Image of Asteroid Bennu 101955, from NASA

Asteroid Bennu

Fast forward to asteroid Bennu, proper name 101955 Bennu. Bennu is a micro-planet only a few hundred metres across derived originally from the Asteroid belt, a region of planetary rocky debris in orbit around the sun between Mars and Jupiter. Bennu is now on a different orbit around the sun having been dislodged at some period in its history and now, conveniently, comes relatively close to Earth from time to time. Asteroid Bennu is rather like a huge unconsolidated meteorite, made up of a rocky rubble, dust and carbonaceous material. It is extremely old, it is thought to have formed within the first 10 million years of the solar system, and is made up of the original materials of the solar system – the building blocks which 4.5 billion years ago were fused together to form our own planet Earth.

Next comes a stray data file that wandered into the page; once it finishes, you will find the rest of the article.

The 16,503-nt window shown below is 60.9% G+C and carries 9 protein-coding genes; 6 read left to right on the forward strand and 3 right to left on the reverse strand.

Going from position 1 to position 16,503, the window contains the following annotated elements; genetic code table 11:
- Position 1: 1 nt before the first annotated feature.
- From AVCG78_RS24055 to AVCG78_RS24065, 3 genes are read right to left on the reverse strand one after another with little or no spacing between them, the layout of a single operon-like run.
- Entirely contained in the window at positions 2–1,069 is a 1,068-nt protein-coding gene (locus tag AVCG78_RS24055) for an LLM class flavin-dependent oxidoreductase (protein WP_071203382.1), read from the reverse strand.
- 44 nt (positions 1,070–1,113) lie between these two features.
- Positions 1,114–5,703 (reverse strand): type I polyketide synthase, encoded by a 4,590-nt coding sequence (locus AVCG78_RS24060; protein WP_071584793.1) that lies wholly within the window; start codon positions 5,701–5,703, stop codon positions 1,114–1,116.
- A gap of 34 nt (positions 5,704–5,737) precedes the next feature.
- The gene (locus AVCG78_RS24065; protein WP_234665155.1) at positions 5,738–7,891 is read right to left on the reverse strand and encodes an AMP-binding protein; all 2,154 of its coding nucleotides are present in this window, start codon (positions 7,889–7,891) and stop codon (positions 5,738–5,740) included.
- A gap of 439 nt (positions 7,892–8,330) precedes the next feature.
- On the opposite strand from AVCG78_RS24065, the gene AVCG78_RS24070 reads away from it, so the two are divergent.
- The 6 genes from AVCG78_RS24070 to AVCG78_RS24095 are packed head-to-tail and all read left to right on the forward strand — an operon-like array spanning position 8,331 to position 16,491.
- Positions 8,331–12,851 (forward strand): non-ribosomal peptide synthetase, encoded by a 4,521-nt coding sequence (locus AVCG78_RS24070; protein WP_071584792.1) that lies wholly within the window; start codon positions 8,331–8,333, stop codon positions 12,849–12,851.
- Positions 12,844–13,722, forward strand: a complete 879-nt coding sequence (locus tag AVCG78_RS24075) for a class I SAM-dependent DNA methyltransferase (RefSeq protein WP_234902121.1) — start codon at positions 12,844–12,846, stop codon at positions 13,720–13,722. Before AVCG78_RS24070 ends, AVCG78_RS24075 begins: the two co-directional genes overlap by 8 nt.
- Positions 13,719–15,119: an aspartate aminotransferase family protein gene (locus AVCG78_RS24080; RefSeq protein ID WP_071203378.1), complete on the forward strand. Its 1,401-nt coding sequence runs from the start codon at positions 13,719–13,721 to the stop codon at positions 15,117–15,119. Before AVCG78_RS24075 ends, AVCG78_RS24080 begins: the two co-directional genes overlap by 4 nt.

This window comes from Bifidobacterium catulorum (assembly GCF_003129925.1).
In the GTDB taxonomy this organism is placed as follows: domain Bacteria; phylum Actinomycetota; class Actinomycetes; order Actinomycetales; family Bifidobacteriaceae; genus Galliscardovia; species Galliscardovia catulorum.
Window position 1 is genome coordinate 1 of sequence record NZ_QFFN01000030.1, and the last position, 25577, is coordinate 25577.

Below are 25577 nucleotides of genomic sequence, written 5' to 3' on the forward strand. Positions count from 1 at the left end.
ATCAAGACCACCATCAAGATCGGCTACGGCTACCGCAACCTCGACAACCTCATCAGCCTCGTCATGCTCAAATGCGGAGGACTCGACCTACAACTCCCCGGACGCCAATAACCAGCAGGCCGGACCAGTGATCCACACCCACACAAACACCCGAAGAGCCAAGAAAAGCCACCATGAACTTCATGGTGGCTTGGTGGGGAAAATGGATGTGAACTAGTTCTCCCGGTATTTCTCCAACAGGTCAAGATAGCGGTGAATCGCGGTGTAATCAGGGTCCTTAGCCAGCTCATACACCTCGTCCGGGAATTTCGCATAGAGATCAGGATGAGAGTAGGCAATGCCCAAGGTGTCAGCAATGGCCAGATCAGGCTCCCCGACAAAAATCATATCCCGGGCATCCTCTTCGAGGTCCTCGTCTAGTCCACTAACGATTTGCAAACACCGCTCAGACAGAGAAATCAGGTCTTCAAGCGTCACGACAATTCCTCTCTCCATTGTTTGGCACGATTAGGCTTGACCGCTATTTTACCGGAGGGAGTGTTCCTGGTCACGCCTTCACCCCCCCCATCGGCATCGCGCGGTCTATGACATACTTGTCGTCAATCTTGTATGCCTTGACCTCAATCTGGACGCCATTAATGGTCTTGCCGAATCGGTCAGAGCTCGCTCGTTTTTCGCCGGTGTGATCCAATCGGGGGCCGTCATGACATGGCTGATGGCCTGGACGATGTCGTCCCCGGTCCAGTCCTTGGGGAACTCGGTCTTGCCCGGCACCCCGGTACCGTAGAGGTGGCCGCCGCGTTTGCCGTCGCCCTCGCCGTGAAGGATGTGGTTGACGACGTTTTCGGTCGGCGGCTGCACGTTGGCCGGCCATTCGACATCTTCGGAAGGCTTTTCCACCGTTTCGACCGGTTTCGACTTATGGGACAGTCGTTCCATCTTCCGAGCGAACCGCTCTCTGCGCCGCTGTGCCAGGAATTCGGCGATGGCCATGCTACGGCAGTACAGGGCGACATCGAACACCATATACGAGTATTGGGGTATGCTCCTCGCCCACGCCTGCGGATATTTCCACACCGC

Pristine solar system material

In December 2018 NASA landed a spacecraft on Bennu and began making observations. In October of 2020 they collected a sample from the surface of Bennu. It is this ‘treasure’ that has now arrived. The reason why this material is so important is that, in contrast to its meteorite cousins, samples from Bennu have not suffered the trauma of unprotected entry into the Earth’s atmosphere and the associated potential for contamination. These rocky grains will therefore provide a much more reliable record of both the variety and the composition of the ‘space molecules’ of life.

Meanwhile, back on Earth